NEWS
October 17, 1992 | By David Iams, INQUIRER STAFF WRITER
As American names go, Homans is quite distinguished, going back to the colonial era and currently appearing in both the Social Register and Who's Who. Next weekend, testimony to the significance of the family in U.S. history will go on the auction block, when Barry Slosberg auctions off about 100 lots of possessions of Robert S. Homans. The goods will be a major part of an auction beginning at 10 a.m. Saturday and Oct. 25 at the BSB Gallery, 232 N. Second St. The top item from the Homans consignment probably is a piece of scrimshaw acquired by Benjamin Homans, a naval officer in the War of 1812.
NEWS
January 1, 1994 | By David Iams, INQUIRER STAFF WRITER
If you are into omens, two early January auctions, one tomorrow, the other on Jan. 12, suggest that 1994 may be the Year of the Unusual. Tomorrow's auction, at 11 a.m. at Main Line Auctioneers & Appraisers Inc. in Malvern, will feature freak coins, those with irregularities in their striking. Among them are a Liberty penny with the letter L missing, a buffalo nickel with a three-legged buffalo, and a 1941 dime that was overstruck with a 2. "They (the U.S. Mint) had so many dimes left over from 1941 that they decided to strike them over with a 2," Pat Narcisi of the family-run auction house said yesterday.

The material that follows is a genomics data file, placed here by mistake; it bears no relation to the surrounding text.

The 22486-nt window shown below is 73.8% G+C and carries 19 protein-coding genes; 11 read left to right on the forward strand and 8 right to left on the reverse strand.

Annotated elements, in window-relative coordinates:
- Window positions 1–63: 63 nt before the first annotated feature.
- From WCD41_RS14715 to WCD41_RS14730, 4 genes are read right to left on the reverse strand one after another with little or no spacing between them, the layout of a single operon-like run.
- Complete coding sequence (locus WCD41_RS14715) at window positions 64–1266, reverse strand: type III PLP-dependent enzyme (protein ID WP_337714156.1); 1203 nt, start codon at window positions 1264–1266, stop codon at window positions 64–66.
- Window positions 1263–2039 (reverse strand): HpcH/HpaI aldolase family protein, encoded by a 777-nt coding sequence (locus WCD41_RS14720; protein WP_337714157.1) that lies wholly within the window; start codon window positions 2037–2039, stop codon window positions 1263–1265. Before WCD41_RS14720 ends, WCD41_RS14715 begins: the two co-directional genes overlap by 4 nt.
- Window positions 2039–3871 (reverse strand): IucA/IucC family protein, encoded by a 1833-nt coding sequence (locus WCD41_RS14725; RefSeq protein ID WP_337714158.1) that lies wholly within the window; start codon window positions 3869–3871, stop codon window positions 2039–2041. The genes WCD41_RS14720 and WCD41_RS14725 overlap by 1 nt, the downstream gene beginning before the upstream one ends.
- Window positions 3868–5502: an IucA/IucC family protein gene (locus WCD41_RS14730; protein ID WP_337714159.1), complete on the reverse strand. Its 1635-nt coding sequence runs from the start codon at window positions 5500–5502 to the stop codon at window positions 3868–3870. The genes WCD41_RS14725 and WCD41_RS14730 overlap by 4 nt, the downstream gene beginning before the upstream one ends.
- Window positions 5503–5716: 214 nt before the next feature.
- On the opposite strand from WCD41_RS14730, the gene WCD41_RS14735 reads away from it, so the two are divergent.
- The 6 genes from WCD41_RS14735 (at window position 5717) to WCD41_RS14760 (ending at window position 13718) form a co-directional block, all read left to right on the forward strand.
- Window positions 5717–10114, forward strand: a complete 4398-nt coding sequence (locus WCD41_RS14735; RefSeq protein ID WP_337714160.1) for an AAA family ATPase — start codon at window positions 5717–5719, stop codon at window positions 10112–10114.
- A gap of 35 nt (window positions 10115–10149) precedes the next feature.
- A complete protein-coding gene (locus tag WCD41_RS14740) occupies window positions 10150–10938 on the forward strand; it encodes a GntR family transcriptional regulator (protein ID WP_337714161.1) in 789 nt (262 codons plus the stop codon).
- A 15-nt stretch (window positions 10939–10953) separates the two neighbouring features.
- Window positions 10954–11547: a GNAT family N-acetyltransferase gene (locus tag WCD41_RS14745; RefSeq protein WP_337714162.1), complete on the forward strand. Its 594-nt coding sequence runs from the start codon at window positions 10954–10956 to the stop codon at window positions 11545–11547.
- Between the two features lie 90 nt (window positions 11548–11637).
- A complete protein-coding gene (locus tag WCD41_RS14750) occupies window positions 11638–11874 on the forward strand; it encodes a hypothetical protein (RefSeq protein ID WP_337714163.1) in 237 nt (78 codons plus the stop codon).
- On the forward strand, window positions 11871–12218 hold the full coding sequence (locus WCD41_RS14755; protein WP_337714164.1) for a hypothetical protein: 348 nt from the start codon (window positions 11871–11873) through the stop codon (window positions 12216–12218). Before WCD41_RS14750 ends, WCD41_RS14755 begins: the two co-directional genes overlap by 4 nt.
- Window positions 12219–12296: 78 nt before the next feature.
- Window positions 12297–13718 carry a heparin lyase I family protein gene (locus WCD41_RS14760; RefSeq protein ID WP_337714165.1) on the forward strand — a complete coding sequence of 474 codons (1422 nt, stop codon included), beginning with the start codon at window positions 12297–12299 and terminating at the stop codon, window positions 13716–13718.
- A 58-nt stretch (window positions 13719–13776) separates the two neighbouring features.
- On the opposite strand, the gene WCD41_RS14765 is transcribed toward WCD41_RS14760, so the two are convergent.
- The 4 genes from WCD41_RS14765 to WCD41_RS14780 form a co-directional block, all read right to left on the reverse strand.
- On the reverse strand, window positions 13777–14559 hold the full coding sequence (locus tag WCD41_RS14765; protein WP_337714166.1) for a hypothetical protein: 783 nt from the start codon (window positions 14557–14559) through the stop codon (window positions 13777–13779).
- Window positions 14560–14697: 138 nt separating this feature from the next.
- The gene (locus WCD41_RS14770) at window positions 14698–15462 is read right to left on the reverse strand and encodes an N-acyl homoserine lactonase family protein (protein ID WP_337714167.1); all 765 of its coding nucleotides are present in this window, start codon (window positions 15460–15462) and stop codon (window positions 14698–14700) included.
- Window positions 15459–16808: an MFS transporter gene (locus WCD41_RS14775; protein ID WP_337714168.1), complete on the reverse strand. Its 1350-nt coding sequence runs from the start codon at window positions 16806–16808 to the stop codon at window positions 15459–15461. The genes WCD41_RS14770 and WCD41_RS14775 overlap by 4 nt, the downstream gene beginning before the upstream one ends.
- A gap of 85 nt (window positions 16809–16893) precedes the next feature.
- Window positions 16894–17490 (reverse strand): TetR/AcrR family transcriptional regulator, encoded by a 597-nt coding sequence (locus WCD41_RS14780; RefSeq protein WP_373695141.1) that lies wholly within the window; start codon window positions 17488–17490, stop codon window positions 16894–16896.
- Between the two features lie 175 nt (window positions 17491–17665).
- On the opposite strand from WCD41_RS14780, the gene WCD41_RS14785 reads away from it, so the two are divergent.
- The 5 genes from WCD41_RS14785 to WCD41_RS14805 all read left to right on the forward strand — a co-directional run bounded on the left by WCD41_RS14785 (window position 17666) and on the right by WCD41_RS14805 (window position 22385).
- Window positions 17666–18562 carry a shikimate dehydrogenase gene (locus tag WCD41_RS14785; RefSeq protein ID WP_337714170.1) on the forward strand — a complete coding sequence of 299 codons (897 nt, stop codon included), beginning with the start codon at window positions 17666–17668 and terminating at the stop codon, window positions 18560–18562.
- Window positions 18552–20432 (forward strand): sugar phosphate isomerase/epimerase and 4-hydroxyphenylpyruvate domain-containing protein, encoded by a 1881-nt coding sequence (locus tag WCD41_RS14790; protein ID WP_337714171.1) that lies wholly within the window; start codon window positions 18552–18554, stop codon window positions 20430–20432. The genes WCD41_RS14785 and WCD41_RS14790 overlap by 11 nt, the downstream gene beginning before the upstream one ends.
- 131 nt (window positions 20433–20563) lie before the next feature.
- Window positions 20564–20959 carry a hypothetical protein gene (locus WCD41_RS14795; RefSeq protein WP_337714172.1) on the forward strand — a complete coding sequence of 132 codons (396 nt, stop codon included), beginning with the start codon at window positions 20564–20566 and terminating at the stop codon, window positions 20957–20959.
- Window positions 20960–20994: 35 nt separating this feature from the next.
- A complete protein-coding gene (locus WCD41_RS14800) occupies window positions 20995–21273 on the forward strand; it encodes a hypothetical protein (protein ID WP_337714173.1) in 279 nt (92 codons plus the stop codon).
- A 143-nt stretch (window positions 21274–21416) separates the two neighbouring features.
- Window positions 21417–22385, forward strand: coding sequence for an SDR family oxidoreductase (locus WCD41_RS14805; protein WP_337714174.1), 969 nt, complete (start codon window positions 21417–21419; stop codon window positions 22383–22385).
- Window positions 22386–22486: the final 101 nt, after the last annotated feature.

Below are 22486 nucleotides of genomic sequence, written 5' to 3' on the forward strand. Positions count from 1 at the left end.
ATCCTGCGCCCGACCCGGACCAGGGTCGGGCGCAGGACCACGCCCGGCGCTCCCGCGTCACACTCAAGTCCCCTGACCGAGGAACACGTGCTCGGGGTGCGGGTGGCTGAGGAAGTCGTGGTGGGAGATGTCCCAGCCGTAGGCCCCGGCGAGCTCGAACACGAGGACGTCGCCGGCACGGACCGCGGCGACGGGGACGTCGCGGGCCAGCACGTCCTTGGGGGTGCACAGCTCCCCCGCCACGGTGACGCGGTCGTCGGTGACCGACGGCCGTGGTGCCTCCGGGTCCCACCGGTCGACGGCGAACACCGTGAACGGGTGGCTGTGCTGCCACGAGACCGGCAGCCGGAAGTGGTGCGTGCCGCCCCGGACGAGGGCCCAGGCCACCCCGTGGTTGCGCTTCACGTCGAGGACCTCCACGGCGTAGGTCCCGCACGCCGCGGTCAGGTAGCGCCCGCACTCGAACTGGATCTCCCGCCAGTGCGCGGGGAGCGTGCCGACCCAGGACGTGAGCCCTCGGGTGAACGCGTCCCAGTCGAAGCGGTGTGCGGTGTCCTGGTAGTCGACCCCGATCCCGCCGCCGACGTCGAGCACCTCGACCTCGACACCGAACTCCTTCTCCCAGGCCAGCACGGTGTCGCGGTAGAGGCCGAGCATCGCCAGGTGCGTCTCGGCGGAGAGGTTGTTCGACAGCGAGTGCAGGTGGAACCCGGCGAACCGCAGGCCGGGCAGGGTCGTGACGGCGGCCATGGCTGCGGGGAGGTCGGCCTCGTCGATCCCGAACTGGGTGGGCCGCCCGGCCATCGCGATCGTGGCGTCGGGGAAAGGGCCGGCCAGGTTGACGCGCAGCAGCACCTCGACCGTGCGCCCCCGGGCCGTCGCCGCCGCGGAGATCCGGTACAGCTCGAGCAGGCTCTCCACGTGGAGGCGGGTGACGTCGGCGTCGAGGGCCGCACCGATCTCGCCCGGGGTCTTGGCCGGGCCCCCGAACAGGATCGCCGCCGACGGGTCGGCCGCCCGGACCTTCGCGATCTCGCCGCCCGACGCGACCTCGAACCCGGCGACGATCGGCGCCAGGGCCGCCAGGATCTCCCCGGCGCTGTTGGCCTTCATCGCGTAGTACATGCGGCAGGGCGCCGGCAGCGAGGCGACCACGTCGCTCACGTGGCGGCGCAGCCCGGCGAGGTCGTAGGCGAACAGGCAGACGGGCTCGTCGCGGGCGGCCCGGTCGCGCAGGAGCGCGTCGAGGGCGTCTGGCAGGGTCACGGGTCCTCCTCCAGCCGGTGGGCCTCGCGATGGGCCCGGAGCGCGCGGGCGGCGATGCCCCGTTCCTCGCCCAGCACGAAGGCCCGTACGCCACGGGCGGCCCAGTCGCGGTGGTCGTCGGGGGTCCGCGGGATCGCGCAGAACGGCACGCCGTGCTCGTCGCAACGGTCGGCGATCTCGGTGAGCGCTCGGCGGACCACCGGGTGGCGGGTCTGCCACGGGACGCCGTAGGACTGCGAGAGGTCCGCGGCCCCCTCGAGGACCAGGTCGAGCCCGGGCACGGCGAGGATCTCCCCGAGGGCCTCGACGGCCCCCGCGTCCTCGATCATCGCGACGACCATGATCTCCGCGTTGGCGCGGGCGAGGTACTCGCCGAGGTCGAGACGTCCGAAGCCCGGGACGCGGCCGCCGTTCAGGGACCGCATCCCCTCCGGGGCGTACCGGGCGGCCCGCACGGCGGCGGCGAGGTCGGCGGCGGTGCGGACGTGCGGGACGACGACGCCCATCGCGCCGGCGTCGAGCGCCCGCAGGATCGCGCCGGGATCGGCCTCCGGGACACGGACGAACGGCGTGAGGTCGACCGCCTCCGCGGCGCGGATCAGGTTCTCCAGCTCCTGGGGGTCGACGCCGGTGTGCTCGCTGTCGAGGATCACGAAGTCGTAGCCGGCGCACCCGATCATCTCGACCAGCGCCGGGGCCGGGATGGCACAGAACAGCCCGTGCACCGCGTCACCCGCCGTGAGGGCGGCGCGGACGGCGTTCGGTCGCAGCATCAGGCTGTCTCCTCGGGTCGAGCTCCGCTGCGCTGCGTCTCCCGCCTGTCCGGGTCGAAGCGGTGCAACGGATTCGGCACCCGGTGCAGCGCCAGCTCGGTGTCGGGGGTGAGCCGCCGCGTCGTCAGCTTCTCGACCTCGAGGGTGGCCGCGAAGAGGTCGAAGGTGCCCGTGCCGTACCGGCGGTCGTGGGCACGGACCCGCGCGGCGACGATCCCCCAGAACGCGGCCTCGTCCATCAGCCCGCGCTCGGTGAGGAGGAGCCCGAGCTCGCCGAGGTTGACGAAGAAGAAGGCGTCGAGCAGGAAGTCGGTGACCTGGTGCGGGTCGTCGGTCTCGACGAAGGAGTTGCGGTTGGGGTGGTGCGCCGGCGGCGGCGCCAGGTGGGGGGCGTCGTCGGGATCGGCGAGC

NEWS
December 31, 1994 | By David Iams, INQUIRER STAFF WRITER